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Full body vs. split

mikeman

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So, I have been working out for a few months, Im about 13% BF and have been doing a fully body workout. I heard that unless a person is already super fit that they shouldn't do a split routine. Is this the case or what? Hope someone can shed some light on this.
 

fuji

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It would take me about 4 hours to do a full body so I do a split. Why would you have to be really fit to do a split work out?
 

danilo

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it would not take 4 hours to do full body... check out strong lifts or starting strength, you can get quite fit in about an hour of going to the gym doing compund lifts that focus on major muscle groups. This along with a good diet can easily be all you need to do to get started on losing some body fat and building some muscle.

Seriously, doing bicep curls doesn't mean you're fit, it just means you're spending 15 minutes working on training a few muscles when you could easily be doing an exercise which does that and more.
 

fuji

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Originally Posted by danilo
it would not take 4 hours to do full body... check out strong lifts or starting strength, you can get quite fit in about an hour of going to the gym doing compund lifts that focus on major muscle groups. This along with a good diet can easily be all you need to do to get started on losing some body fat and building some muscle. Seriously, doing bicep curls doesn't mean you're fit, it just means you're spending 15 minutes working on training a few muscles when you could easily be doing an exercise which does that and more.
I've read starting strength, I don't need all that beginning fitness advice. An hour at the gym is nothing and isolation movements do have a purpose, my arms don't really get all the fatigued from doing deads and over head press, which is why I do 1 set of isolations exercises for my arms. This is 1 half of the split, that and warm up sets could easily take 2 hours. 5X5 power cleans 5x5 dumb bell over head press 5x5 skull crushers 5x5 bench press 5x5 weighted dips 5x5 close grip bench 5x5 shrugs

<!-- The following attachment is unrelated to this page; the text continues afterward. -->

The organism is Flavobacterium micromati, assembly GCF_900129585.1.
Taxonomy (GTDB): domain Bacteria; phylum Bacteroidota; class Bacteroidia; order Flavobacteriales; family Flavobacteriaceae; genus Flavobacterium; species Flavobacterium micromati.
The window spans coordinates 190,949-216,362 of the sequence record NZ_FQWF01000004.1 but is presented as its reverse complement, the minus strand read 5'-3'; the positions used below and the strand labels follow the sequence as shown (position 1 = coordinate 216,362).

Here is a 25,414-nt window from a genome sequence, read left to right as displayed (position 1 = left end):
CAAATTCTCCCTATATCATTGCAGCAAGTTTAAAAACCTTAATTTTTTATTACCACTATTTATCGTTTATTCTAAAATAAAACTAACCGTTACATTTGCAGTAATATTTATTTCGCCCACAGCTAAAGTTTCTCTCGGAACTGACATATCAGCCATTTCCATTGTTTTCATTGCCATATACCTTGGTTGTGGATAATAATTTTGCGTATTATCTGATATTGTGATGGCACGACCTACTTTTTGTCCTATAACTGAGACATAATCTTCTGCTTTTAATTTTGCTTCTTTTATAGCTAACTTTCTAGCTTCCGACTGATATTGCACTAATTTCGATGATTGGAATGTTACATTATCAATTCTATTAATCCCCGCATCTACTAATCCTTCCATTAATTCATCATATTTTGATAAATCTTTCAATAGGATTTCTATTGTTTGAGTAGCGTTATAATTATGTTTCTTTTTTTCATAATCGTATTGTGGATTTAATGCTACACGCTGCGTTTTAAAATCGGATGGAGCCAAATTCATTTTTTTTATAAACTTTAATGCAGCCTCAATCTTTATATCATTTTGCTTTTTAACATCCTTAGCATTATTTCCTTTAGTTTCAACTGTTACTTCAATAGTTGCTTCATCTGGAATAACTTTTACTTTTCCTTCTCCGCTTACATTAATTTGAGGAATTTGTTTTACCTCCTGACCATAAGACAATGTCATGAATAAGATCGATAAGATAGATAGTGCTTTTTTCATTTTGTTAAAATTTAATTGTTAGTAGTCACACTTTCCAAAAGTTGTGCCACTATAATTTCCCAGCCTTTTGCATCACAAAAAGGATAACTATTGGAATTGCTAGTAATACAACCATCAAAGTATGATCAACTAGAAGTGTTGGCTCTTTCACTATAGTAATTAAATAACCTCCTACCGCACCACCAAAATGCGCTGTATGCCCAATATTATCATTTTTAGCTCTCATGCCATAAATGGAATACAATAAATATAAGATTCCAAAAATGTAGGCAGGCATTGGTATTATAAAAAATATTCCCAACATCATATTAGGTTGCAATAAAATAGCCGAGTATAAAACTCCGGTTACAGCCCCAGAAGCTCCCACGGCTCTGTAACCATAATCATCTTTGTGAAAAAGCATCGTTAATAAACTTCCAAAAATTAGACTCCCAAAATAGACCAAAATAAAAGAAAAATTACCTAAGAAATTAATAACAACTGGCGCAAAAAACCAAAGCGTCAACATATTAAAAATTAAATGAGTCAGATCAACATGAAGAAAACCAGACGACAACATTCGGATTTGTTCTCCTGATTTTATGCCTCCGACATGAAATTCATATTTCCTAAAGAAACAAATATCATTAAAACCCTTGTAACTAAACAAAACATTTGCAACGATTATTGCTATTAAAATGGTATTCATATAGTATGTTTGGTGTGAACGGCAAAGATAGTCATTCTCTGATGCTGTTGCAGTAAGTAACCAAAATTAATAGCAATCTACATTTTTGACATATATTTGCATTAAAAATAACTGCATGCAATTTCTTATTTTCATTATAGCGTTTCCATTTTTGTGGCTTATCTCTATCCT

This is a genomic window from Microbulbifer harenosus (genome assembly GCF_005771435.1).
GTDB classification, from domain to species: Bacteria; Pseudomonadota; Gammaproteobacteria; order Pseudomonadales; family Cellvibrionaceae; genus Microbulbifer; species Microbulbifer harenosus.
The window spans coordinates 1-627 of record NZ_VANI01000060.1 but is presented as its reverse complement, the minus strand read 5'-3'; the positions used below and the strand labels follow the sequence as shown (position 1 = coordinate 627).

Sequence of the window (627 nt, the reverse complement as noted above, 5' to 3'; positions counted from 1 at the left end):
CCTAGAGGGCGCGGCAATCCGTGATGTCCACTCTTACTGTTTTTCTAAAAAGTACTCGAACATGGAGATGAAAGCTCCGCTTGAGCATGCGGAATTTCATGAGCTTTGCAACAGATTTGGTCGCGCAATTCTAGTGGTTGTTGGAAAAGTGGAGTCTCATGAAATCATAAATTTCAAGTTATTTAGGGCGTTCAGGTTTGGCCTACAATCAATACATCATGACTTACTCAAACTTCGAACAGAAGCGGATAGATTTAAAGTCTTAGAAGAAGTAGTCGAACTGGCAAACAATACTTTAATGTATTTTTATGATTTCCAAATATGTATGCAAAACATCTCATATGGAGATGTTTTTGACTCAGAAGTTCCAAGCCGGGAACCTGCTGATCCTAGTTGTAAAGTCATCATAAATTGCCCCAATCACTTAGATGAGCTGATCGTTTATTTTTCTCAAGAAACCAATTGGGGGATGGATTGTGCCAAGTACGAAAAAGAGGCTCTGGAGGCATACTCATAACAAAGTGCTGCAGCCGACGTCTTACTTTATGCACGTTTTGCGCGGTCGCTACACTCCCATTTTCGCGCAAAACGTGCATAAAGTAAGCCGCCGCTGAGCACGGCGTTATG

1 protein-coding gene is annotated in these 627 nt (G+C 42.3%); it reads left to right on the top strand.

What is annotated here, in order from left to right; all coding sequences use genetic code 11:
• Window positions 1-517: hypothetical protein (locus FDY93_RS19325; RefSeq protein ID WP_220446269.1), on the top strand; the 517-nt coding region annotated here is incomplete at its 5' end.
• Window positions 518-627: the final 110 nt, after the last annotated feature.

East2West

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If you want to do a split, try a push/pull split or upper/lower split.
 

asdf

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Originally Posted by East2West
If you want to do a split, try a push/pull split or upper/lower split.

This.

....or full body.

I prefer full body and can easily get out of the gym in under 1.5hrs.
 

AHDK

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I would say you could easily go for a split program.

Full body is good for those who can only workout 2 times a week or so, and beginners.

Once your muscles are getting used to the increased physical activity, and provided you can workout 4-5 times a week, there is no reason not to go split. Instead of using lets say 2 hours daily on various exercises, you can use the 2 hours to focus properly on individual muscles.


Hope it helped.
 

Khayembii Communique

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Split routines are for those who do not have enough recovery time between workouts to work the same muscle groups.

If you are lifting where you have enough recovery time between workouts to work the same muscle groups, then you aren't lifting heavy enough.

Go split, lift heavier.
 

racermd

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Originally Posted by JLay87
Split routines are for those who do not have enough recovery time between workouts to work the same muscle groups. If you are lifting where you have enough recovery time between workouts to work the same muscle groups, then you aren't lifting heavy enough. Go split, lift heavier.
I concur. To maximize results, you'll want to completely workout a muscle, such that it needs about a week to fully recover. For instance, I do back and biceps on Monday, legs on Wednesday, and chest and shoulders on Friday.
 

Khayembii Communique